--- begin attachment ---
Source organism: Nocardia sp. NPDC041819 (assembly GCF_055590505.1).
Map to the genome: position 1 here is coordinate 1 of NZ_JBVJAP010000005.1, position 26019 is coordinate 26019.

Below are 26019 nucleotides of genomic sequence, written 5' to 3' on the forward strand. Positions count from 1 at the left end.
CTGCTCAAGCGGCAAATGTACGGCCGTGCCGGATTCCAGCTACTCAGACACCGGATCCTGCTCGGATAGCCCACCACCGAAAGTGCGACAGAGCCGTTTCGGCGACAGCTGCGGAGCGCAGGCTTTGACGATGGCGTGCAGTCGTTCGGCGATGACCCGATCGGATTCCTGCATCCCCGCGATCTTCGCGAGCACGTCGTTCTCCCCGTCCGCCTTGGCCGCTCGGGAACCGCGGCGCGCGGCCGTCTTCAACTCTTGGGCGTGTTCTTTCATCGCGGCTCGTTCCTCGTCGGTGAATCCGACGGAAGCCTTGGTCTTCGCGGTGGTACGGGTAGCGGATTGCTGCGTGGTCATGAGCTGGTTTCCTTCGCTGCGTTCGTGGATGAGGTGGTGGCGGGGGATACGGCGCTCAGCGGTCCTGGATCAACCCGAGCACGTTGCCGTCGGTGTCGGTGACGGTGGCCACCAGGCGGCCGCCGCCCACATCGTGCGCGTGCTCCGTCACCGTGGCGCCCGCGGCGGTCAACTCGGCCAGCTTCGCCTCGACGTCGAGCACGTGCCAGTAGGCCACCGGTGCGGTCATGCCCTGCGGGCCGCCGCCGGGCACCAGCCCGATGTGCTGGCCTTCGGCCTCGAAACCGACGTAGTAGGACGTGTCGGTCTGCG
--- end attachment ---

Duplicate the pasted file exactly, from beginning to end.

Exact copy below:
Source organism: Nocardia sp. NPDC041819 (assembly GCF_055590505.1).
Map to the genome: position 1 here is coordinate 1 of NZ_JBVJAP010000005.1, position 26019 is coordinate 26019.

Below are 26019 nucleotides of genomic sequence, written 5' to 3' on the forward strand. Positions count from 1 at the left end.
CTGCTCAAGCGGCAAATGTACGGCCGTGCCGGATTCCAGCTACTCAGACACCGGATCCTGCTCGGATAGCCCACCACCGAAAGTGCGACAGAGCCGTTTCGGCGACAGCTGCGGAGCGCAGGCTTTGACGATGGCGTGCAGTCGTTCGGCGATGACCCGATCGGATTCCTGCATCCCCGCGATCTTCGCGAGCACGTCGTTCTCCCCGTCCGCCTTGGCCGCTCGGGAACCGCGGCGCGCGGCCGTCTTCAACTCTTGGGCGTGTTCTTTCATCGCGGCTCGTTCCTCGTCGGTGAATCCGACGGAAGCCTTGGTCTTCGCGGTGGTACGGGTAGCGGATTGCTGCGTGGTCATGAGCTGGTTTCCTTCGCTGCGTTCGTGGATGAGGTGGTGGCGGGGGATACGGCGCTCAGCGGTCCTGGATCAACCCGAGCACGTTGCCGTCGGTGTCGGTGACGGTGGCCACCAGGCGGCCGCCGCCCACATCGTGCGCGTGCTCCGTCACCGTGGCGCCCGCGGCGGTCAACTCGGCCAGCTTCGCCTCGACGTCGAGCACGTGCCAGTAGGCCACCGGTGCGGTCATGCCCTGCGGGCCGCCGCCGGGCACCAGCCCGATGTGCTGGCCTTCGGCCTCGAAACCGACGTAGTAGGACGTGTCGGTCTGCG